Any journalist in 2018 would salivate at the kind of material Tina Brown and Jay McInerney were rolling in at the peak of the 1980s: crime, drugs, Donald Trump swanning around the nightclub circuit in suits his daddy bought him.
During “Vanity Fair Diaries: Revenge of the ’80s,” a conversation between Brown and McInerney hosted by Manhattan’s 92nd Street Y on Tuesday night, the legendary editor proved she’s just as fascinating synthesizing the current zeitgeist as she was at the height of her power.
When an audience member asked what she thought of President Trump, Brown was characteristically forthright. “There’s something authentic about his voice,” she said. “You feel there’s this emptiness in him, which is so interesting. There’s a sort of psychological emptiness that has to be filled and assuaged all the time.”
She continued, “The father is a really sort of flashy lowlife. His mother is never in any story. Who is Trump’s mother? Whatever happened in the potty training?”
Trump, of course, would be the perfect subject for a classic Tina Brown scoop. He’s provocative, larger-than-life and undeniably, eternally Manhattan.
The New York media landscape is always in a state of turnover and upheaval, a fact that is blindingly obvious to anyone who makes their living in the chaotic churn of 21st-century digital journalism. Brown and McInerney, however, are products of another era—one that afforded them the ability to go big or go home without worrying much about the consequences. In the ’80s, magazines had an incredible amount of cash to spend.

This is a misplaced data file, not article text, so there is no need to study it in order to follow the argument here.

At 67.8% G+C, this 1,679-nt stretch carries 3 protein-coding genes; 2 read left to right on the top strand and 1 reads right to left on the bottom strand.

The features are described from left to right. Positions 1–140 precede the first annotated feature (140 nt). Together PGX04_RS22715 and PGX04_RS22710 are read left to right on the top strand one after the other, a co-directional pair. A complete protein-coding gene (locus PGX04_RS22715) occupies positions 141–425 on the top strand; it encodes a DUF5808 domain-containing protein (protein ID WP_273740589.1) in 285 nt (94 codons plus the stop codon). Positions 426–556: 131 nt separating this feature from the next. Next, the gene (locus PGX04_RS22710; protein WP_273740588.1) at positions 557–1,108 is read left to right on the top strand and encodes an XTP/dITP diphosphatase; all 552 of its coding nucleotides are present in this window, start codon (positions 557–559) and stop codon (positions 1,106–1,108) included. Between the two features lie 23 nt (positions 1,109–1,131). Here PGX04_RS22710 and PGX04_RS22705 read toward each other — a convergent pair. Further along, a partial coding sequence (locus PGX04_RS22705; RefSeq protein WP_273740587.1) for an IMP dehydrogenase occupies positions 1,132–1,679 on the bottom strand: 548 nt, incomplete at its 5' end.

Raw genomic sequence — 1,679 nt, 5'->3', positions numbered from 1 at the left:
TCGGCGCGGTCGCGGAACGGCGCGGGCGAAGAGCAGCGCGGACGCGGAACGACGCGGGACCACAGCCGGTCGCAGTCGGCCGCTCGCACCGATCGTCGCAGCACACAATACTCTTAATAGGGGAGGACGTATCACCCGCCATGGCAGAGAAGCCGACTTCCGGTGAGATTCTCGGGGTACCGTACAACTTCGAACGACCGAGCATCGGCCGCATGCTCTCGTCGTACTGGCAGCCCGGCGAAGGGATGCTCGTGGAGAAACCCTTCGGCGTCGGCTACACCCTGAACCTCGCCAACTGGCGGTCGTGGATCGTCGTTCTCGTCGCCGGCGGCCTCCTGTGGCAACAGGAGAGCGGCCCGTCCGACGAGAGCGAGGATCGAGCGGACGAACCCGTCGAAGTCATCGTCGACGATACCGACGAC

“Tina flew me out to Tangier to cover an obscure literary writer,” McInerney said. The author of 1984’s Bright Lights, Big City couldn’t believe his editor was willing to foot the bill.
But at that point, Brown’s Vanity Fair was as witty and over-the-top as the editor in chief herself. “We decided we were going to go to the Oscars, and we went to the Oscars,” Brown said. “The amount of decadent afternoons we spent dressed to the nines in the back of limos—it was quite lighthearted.”
The excess may have seemed limitless, but there was nothing shallow about the publication Brown built. She made sure that her spin on the magazine was as challenging as it was glamorous. When she first touched down in New York City in 1983 to take over Vanity Fair, she was barely out of her 20s, but her reputation as a bloodthirsty British tabloid journalist preceded her. Her goal for the publication: raucous, unsparing reporting.
Still, even armed with her considerable nerve, she was intimidated by the Big Apple at first. “New York in the 80s had an incredible pace to it,” Brown said. “I was mowed down by this energy and this materialism. I couldn’t imagine really ever adjusting.” But she quickly did.